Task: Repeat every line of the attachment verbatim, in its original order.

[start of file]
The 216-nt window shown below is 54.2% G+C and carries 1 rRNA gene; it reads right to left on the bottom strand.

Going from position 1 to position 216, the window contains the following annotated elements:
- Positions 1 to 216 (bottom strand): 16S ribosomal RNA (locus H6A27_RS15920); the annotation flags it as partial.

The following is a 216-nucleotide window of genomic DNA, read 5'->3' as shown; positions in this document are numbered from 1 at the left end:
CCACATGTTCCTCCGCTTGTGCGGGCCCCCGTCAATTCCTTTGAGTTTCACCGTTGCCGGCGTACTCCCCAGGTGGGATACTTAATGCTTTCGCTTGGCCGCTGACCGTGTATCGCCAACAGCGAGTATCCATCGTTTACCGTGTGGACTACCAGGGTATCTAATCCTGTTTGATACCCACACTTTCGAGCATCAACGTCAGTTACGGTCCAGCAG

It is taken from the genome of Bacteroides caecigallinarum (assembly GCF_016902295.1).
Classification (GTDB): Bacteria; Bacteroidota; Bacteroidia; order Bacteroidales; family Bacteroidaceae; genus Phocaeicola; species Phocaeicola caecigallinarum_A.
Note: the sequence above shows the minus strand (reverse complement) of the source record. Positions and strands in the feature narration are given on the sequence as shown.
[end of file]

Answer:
The 216-nt window shown below is 54.2% G+C and carries 1 rRNA gene; it reads right to left on the bottom strand.

Going from position 1 to position 216, the window contains the following annotated elements:
- Positions 1 to 216 (bottom strand): 16S ribosomal RNA (locus H6A27_RS15920); the annotation flags it as partial.

The following is a 216-nucleotide window of genomic DNA, read 5'->3' as shown; positions in this document are numbered from 1 at the left end:
CCACATGTTCCTCCGCTTGTGCGGGCCCCCGTCAATTCCTTTGAGTTTCACCGTTGCCGGCGTACTCCCCAGGTGGGATACTTAATGCTTTCGCTTGGCCGCTGACCGTGTATCGCCAACAGCGAGTATCCATCGTTTACCGTGTGGACTACCAGGGTATCTAATCCTGTTTGATACCCACACTTTCGAGCATCAACGTCAGTTACGGTCCAGCAG

It is taken from the genome of Bacteroides caecigallinarum (assembly GCF_016902295.1).
Classification (GTDB): Bacteria; Bacteroidota; Bacteroidia; order Bacteroidales; family Bacteroidaceae; genus Phocaeicola; species Phocaeicola caecigallinarum_A.
Note: the sequence above shows the minus strand (reverse complement) of the source record. Positions and strands in the feature narration are given on the sequence as shown.